Having mentioned ChatGPT a few times now, let’s put a little distance between that specific tool and what we are going to talk about when referencing conversations we have had with industry thought leaders. ChatGPT is an incredible proof of concept that the public can engage with freely as a technology demonstrator, and while it does have commercial applications, many of the weaknesses of ChatGPT —that it can hallucinate; that its original pool of reference data is dated, problematic, and potentially open to legal dispute; that moving forward new iterations will be drawing information from data pools tainted by earlier AI-generated content— will not apply when a company uses the framework as a template to creates its own Large Language Model AI, hooks it up to a Generative AI user interface, and lets its employees engage with its data in a way that only a select few have ever had the training or access to do before.

Our pharmaceutical, biopharmaceutical, and medical device manufacturing executives and the service and solution providers who work with them are seeing a way to rationalize and engage with the data they have already been collecting for compliance and QA/QC purposes to make a step-change in their productivity, profitability, and product development. What is the future of medicine going to look like if an LLM is chewing through confidential proprietary internal data, and people can ask questions that connect dots automatically and propose next steps in a conversational list of suggested instructions?

For our supply chain, manufacturing, and food safety executives, AI is often about democratizing internal data and getting it into the hands of frontline workers. While senior leaders have had access to enormous pools of data and powerful analytical tools for many years now, how often has the output of those tools been readily available to someone on a shop floor who is troubleshooting a problem or trying to improve a process in real time? Generative AI means that person can ask simple questions through a mobile device and be given actionable answers in a way that before would need to go up and down the chain of command to and from the person with access and training to make the most out of the tools and data. What does that do to productivity and job satisfaction?

For our Finance and Sustainability senior leaders, data has been so much of their job for so long, they look at LLMs not so much as a major change in their processes, but as generating a groundswell of support and understanding for what they have been trying to do with less well-known and less-powerful tools for years. They have always had the metrics, and now they can put it into a Large Language Model and ask it impactful questions that will then help them communicate what their efforts offer the larger organization in a way everyone can understand. As powerful as the data analytics aspect is, how much more powerful will AI be as a communication tool helping them tell the story of their data to others?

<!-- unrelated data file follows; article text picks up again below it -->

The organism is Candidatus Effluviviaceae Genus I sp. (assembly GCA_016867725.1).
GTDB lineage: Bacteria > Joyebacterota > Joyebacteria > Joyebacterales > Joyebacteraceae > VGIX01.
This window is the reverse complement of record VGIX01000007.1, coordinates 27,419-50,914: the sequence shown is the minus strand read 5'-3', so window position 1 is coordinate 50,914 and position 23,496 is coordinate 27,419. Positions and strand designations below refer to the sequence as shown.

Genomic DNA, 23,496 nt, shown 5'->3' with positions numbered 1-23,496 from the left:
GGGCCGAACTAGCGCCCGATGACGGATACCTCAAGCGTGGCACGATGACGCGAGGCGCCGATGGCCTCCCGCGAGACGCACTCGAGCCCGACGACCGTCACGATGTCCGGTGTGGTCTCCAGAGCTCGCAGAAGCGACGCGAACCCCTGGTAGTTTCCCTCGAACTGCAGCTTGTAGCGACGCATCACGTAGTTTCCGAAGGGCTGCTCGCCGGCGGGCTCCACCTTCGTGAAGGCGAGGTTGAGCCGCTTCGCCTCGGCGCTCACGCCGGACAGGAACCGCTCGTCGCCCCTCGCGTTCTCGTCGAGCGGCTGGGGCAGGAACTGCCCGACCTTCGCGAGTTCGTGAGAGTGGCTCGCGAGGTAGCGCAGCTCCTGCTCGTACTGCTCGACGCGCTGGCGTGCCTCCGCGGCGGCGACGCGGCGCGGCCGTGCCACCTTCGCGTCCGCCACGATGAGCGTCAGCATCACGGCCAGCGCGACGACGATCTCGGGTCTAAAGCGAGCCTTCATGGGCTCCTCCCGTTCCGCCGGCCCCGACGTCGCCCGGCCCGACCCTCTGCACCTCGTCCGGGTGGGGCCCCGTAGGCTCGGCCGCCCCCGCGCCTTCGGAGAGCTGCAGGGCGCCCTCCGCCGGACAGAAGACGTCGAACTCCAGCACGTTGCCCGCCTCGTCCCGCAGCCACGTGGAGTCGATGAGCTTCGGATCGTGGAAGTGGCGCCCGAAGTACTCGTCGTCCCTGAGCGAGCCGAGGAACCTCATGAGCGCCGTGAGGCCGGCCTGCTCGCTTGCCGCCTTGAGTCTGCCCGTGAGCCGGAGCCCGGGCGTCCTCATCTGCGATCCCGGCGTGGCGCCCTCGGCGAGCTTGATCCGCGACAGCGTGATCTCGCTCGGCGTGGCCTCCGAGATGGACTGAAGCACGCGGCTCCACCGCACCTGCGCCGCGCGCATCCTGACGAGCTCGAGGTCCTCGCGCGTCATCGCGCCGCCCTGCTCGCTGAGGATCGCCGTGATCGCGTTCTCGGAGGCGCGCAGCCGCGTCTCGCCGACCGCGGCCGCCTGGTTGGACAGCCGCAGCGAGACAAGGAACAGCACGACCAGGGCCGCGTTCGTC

For the senior leaders of Human Resources, AI can help address some of the biggest challenges they face on a day-to-day basis. Talent Attraction, Talent Development, and Talent Retention all see positive impacts from AI-driven automation of repetitive grunt work, freeing HR professionals to spend more of their time on the actual people part of the job.

Imagine training an LLM with what makes a good fit for a given role, and letting AI sort through job applicants, flagging only the best matches for human review? Imagine a Generative AI that could talk to current workers on employee engagement issues in a way that looks nothing like the surveys of old. What does that do to response rates and creating genuine insights into how people feel, what they want, and how their company can best support them personally and professionally? Once AI is a new standard rather than a novelty, how much higher will retention rates be for companies that are recruiting, listening, engaging, and developing people with the guidance of advanced data analytics through a conversational interface?

It will be what divides being an Employer of Choice and being seen as a backwards-looking company. It will be the difference maker.

It’s an Even Bigger Deal Than People Think

There are three big arguments that promoters of AI make in private conversation that I have not seen emphasized in blog posts like this one yet.

First, possibly the most important single thing ChatGPT has done so far in the world of business is getting the people who are the least interested in Digital Transformation excited about putting a new tool onto the very top of the toolbox. From older frontline workers who have always had a natural conservatism about automation to C-Suite executives trained to focus on the bottom line in quarterly increments, it has always been a struggle for advocates of digitization to inspire the passion and secure the resources they need to turn pilot projects into the company-wide processes that will deliver the kind of ROI that has long been promised but few have yet realized.

ChatGPT has changed that. Unlike some of the earlier iterations of digitization, people know what ChatGPT is, understand it enough to be enthusiastic about it, and there is no fear factor that it is too expensive or too complicated. If anything, the zeitgeist is maybe misunderstanding the possibilities in the other direction where they expect free and easy to be deliverable at the snap of the fingers. Wherever in the middle the truth of the matter may lie, the older frontline worker is being offered a tool they want to use. They ask it questions, and they get answers that make a real difference to their work immediately. They have not been replaced. They have been freed and empowered to do more of the tasks that actually matters to them. One demonstration of how it works makes all the normal pushback go away. Generative AI is the kind of ‘it sells itself’ improvement change management experts dream about.